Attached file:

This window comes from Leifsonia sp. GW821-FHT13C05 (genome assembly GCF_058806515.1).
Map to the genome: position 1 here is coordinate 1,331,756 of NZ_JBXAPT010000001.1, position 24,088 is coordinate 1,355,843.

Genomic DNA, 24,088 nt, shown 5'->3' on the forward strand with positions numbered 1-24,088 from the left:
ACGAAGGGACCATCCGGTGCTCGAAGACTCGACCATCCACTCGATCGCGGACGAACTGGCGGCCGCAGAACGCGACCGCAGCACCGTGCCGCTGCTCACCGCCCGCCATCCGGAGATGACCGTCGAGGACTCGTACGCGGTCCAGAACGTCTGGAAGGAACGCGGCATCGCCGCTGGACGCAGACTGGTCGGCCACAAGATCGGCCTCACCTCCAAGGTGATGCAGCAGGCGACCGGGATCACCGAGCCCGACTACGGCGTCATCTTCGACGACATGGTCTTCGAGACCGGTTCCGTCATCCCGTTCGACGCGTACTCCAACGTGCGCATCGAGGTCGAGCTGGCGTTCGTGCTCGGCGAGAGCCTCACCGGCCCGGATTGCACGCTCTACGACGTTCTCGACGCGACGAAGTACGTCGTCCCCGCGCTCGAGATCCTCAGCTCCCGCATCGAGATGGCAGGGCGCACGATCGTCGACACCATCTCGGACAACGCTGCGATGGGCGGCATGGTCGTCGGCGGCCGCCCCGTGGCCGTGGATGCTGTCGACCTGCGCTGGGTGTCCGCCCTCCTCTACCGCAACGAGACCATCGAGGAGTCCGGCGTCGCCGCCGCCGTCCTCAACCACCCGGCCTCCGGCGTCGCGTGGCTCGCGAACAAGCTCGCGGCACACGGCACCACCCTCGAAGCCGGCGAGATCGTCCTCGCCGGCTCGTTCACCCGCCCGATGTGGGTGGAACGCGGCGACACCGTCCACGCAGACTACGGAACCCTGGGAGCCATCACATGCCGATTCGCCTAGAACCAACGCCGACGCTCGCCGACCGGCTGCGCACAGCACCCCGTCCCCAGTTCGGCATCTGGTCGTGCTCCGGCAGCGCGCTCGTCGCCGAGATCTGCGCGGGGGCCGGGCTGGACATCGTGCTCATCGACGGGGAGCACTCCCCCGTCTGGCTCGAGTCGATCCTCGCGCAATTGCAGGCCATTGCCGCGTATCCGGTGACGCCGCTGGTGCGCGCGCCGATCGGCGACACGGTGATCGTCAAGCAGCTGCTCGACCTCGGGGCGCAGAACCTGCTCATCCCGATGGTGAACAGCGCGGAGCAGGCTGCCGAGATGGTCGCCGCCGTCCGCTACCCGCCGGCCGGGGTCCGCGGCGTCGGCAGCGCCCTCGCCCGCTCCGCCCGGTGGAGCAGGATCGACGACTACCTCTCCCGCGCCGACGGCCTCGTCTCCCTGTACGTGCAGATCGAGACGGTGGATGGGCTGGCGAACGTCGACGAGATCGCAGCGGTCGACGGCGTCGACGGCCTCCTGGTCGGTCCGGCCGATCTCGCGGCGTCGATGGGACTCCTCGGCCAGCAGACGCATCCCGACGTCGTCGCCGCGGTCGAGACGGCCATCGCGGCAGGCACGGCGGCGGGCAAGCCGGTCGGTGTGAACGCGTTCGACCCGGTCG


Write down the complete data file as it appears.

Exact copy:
This window comes from Leifsonia sp. GW821-FHT13C05 (genome assembly GCF_058806515.1).
Map to the genome: position 1 here is coordinate 1,331,756 of NZ_JBXAPT010000001.1, position 24,088 is coordinate 1,355,843.

Genomic DNA, 24,088 nt, shown 5'->3' on the forward strand with positions numbered 1-24,088 from the left:
ACGAAGGGACCATCCGGTGCTCGAAGACTCGACCATCCACTCGATCGCGGACGAACTGGCGGCCGCAGAACGCGACCGCAGCACCGTGCCGCTGCTCACCGCCCGCCATCCGGAGATGACCGTCGAGGACTCGTACGCGGTCCAGAACGTCTGGAAGGAACGCGGCATCGCCGCTGGACGCAGACTGGTCGGCCACAAGATCGGCCTCACCTCCAAGGTGATGCAGCAGGCGACCGGGATCACCGAGCCCGACTACGGCGTCATCTTCGACGACATGGTCTTCGAGACCGGTTCCGTCATCCCGTTCGACGCGTACTCCAACGTGCGCATCGAGGTCGAGCTGGCGTTCGTGCTCGGCGAGAGCCTCACCGGCCCGGATTGCACGCTCTACGACGTTCTCGACGCGACGAAGTACGTCGTCCCCGCGCTCGAGATCCTCAGCTCCCGCATCGAGATGGCAGGGCGCACGATCGTCGACACCATCTCGGACAACGCTGCGATGGGCGGCATGGTCGTCGGCGGCCGCCCCGTGGCCGTGGATGCTGTCGACCTGCGCTGGGTGTCCGCCCTCCTCTACCGCAACGAGACCATCGAGGAGTCCGGCGTCGCCGCCGCCGTCCTCAACCACCCGGCCTCCGGCGTCGCGTGGCTCGCGAACAAGCTCGCGGCACACGGCACCACCCTCGAAGCCGGCGAGATCGTCCTCGCCGGCTCGTTCACCCGCCCGATGTGGGTGGAACGCGGCGACACCGTCCACGCAGACTACGGAACCCTGGGAGCCATCACATGCCGATTCGCCTAGAACCAACGCCGACGCTCGCCGACCGGCTGCGCACAGCACCCCGTCCCCAGTTCGGCATCTGGTCGTGCTCCGGCAGCGCGCTCGTCGCCGAGATCTGCGCGGGGGCCGGGCTGGACATCGTGCTCATCGACGGGGAGCACTCCCCCGTCTGGCTCGAGTCGATCCTCGCGCAATTGCAGGCCATTGCCGCGTATCCGGTGACGCCGCTGGTGCGCGCGCCGATCGGCGACACGGTGATCGTCAAGCAGCTGCTCGACCTCGGGGCGCAGAACCTGCTCATCCCGATGGTGAACAGCGCGGAGCAGGCTGCCGAGATGGTCGCCGCCGTCCGCTACCCGCCGGCCGGGGTCCGCGGCGTCGGCAGCGCCCTCGCCCGCTCCGCCCGGTGGAGCAGGATCGACGACTACCTCTCCCGCGCCGACGGCCTCGTCTCCCTGTACGTGCAGATCGAGACGGTGGATGGGCTGGCGAACGTCGACGAGATCGCAGCGGTCGACGGCGTCGACGGCCTCCTGGTCGGTCCGGCCGATCTCGCGGCGTCGATGGGACTCCTCGGCCAGCAGACGCATCCCGACGTCGTCGCCGCGGTCGAGACGGCCATCGCGGCAGGCACGGCGGCGGGCAAGCCGGTCGGTGTGAACGCGTTCGACCCGGTCG